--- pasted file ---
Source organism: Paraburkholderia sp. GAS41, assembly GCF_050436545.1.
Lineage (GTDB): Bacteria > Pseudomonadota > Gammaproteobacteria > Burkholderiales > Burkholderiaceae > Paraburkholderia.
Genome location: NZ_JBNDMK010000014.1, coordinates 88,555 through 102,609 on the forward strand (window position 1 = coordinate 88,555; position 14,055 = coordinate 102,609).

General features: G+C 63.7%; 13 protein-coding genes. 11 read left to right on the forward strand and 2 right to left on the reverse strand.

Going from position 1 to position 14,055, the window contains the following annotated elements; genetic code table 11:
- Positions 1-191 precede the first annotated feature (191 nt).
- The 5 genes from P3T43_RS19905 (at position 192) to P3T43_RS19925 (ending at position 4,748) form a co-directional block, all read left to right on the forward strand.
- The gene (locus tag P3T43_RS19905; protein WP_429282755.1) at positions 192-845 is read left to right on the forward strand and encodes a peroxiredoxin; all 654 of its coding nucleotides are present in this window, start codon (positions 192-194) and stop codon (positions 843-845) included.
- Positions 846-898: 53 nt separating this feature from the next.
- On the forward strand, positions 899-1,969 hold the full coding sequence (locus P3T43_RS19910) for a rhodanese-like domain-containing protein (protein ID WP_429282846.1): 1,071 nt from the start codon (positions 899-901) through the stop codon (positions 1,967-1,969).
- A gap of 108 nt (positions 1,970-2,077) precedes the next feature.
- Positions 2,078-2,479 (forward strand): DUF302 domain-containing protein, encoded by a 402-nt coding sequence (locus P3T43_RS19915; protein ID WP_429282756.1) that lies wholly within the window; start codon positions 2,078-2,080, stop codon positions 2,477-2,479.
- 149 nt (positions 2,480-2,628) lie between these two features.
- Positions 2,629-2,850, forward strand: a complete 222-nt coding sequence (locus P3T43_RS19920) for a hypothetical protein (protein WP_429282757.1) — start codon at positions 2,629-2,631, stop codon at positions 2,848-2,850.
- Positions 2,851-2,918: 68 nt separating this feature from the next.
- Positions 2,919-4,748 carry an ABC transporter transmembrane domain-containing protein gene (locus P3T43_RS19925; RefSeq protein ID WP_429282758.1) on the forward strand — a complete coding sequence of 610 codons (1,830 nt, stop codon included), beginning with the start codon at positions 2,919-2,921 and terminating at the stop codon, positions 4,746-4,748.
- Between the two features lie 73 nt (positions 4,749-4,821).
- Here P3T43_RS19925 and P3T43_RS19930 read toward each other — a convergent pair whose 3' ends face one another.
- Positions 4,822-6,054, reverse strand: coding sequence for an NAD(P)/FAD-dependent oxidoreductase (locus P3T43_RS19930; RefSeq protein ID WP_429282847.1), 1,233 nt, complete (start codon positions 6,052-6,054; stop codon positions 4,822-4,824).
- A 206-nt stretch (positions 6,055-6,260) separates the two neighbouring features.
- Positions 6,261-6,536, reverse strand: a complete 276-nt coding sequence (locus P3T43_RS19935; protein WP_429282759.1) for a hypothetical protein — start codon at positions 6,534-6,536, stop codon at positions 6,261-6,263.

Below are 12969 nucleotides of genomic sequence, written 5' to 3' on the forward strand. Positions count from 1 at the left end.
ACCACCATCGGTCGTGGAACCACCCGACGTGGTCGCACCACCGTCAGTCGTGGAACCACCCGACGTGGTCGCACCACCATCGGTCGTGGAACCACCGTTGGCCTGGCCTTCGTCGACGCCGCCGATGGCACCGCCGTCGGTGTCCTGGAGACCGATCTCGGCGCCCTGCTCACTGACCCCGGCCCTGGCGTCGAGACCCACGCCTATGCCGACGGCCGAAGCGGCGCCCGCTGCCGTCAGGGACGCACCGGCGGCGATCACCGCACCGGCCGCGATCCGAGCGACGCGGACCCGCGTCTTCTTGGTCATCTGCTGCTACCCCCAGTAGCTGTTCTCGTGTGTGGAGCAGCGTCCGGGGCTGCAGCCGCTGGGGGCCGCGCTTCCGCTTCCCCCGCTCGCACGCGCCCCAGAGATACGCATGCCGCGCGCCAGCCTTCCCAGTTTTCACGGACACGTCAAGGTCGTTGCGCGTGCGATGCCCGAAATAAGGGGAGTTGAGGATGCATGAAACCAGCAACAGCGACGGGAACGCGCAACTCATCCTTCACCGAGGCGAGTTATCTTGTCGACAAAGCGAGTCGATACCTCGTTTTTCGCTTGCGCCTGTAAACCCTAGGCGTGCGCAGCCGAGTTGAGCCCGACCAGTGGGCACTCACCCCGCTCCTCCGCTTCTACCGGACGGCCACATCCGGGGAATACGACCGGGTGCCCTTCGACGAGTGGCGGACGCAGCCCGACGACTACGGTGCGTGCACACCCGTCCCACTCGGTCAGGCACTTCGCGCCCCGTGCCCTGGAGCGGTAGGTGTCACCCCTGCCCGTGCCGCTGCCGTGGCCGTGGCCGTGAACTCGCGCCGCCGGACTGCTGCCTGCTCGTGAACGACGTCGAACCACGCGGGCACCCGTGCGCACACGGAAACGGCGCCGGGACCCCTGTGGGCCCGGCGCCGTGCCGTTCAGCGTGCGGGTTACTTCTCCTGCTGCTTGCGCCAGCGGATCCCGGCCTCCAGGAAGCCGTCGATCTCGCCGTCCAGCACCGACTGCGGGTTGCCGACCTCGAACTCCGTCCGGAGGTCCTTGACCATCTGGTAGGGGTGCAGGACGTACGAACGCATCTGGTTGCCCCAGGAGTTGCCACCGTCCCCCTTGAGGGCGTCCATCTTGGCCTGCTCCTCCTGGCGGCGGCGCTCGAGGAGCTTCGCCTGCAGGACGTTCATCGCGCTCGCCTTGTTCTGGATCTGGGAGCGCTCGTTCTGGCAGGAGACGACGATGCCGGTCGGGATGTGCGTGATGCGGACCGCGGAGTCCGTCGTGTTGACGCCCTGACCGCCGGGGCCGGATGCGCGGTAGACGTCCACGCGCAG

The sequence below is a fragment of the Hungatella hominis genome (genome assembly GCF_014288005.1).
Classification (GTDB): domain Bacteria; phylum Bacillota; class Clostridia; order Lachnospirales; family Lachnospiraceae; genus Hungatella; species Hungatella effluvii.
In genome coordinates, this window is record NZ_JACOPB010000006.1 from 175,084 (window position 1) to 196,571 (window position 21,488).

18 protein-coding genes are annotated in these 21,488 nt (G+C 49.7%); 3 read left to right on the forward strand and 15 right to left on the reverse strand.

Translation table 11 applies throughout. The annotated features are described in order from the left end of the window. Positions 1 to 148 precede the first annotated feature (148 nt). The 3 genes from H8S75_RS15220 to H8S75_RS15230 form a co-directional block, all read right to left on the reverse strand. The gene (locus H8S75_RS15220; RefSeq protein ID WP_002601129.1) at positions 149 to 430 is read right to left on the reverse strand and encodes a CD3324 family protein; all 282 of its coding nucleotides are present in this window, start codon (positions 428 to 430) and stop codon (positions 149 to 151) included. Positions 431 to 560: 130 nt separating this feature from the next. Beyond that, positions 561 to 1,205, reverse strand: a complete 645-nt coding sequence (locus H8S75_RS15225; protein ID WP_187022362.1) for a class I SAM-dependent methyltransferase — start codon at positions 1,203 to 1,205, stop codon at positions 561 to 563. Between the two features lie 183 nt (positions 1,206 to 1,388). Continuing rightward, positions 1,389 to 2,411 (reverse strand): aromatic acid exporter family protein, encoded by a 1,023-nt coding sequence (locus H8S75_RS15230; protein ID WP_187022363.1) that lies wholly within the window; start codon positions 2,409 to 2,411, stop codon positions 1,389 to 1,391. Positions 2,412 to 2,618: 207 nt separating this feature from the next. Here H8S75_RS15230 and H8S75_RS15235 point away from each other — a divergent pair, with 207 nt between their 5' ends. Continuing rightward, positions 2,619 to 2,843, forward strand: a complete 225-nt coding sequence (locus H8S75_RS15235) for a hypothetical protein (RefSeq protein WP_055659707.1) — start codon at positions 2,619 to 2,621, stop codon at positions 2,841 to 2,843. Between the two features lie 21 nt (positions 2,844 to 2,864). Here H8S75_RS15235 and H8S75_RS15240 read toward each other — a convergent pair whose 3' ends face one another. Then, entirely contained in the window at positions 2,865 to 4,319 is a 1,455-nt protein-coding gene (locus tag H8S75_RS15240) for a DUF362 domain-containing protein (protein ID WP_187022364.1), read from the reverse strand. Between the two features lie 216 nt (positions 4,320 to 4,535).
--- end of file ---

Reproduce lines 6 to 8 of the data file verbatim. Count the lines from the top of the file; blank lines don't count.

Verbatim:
- Positions 1-191 precede the first annotated feature (191 nt).
- The 5 genes from P3T43_RS19905 (at position 192) to P3T43_RS19925 (ending at position 4,748) form a co-directional block, all read left to right on the forward strand.
- The gene (locus tag P3T43_RS19905; protein WP_429282755.1) at positions 192-845 is read left to right on the forward strand and encodes a peroxiredoxin; all 654 of its coding nucleotides are present in this window, start codon (positions 192-194) and stop codon (positions 843-845) included.